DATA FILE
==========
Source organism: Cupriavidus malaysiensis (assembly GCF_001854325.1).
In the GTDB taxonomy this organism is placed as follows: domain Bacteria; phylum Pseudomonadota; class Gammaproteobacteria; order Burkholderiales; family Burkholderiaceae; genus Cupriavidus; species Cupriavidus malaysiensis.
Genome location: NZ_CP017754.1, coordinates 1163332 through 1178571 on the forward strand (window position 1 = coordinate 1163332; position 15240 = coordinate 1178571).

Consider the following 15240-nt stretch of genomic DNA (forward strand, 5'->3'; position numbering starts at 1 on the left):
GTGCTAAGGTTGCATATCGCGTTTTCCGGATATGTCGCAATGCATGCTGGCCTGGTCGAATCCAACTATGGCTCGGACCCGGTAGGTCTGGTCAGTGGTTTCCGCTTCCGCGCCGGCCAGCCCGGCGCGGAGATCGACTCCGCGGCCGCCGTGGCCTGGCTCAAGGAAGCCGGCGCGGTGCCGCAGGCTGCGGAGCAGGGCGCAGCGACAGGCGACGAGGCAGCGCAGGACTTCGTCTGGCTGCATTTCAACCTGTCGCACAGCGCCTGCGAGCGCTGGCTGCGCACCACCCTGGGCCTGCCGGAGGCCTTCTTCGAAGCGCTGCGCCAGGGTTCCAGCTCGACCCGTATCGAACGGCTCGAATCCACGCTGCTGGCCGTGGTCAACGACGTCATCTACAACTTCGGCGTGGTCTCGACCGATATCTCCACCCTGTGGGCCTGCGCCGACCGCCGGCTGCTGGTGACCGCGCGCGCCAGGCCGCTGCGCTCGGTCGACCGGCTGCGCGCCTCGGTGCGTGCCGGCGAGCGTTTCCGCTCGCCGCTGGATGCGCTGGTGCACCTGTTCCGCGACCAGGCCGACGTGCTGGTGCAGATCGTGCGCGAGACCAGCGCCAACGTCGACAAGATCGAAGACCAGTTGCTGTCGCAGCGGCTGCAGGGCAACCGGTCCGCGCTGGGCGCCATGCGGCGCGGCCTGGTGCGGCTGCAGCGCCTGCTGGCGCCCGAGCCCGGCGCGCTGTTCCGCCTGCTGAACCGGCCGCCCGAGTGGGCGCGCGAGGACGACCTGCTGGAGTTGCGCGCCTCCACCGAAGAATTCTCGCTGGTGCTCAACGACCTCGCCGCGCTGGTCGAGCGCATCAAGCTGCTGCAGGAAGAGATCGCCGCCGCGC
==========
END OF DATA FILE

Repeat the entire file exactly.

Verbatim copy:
Source organism: Cupriavidus malaysiensis (assembly GCF_001854325.1).
In the GTDB taxonomy this organism is placed as follows: domain Bacteria; phylum Pseudomonadota; class Gammaproteobacteria; order Burkholderiales; family Burkholderiaceae; genus Cupriavidus; species Cupriavidus malaysiensis.
Genome location: NZ_CP017754.1, coordinates 1163332 through 1178571 on the forward strand (window position 1 = coordinate 1163332; position 15240 = coordinate 1178571).

Consider the following 15240-nt stretch of genomic DNA (forward strand, 5'->3'; position numbering starts at 1 on the left):
GTGCTAAGGTTGCATATCGCGTTTTCCGGATATGTCGCAATGCATGCTGGCCTGGTCGAATCCAACTATGGCTCGGACCCGGTAGGTCTGGTCAGTGGTTTCCGCTTCCGCGCCGGCCAGCCCGGCGCGGAGATCGACTCCGCGGCCGCCGTGGCCTGGCTCAAGGAAGCCGGCGCGGTGCCGCAGGCTGCGGAGCAGGGCGCAGCGACAGGCGACGAGGCAGCGCAGGACTTCGTCTGGCTGCATTTCAACCTGTCGCACAGCGCCTGCGAGCGCTGGCTGCGCACCACCCTGGGCCTGCCGGAGGCCTTCTTCGAAGCGCTGCGCCAGGGTTCCAGCTCGACCCGTATCGAACGGCTCGAATCCACGCTGCTGGCCGTGGTCAACGACGTCATCTACAACTTCGGCGTGGTCTCGACCGATATCTCCACCCTGTGGGCCTGCGCCGACCGCCGGCTGCTGGTGACCGCGCGCGCCAGGCCGCTGCGCTCGGTCGACCGGCTGCGCGCCTCGGTGCGTGCCGGCGAGCGTTTCCGCTCGCCGCTGGATGCGCTGGTGCACCTGTTCCGCGACCAGGCCGACGTGCTGGTGCAGATCGTGCGCGAGACCAGCGCCAACGTCGACAAGATCGAAGACCAGTTGCTGTCGCAGCGGCTGCAGGGCAACCGGTCCGCGCTGGGCGCCATGCGGCGCGGCCTGGTGCGGCTGCAGCGCCTGCTGGCGCCCGAGCCCGGCGCGCTGTTCCGCCTGCTGAACCGGCCGCCCGAGTGGGCGCGCGAGGACGACCTGCTGGAGTTGCGCGCCTCCACCGAAGAATTCTCGCTGGTGCTCAACGACCTCGCCGCGCTGGTCGAGCGCATCAAGCTGCTGCAGGAAGAGATCGCCGCCGCGC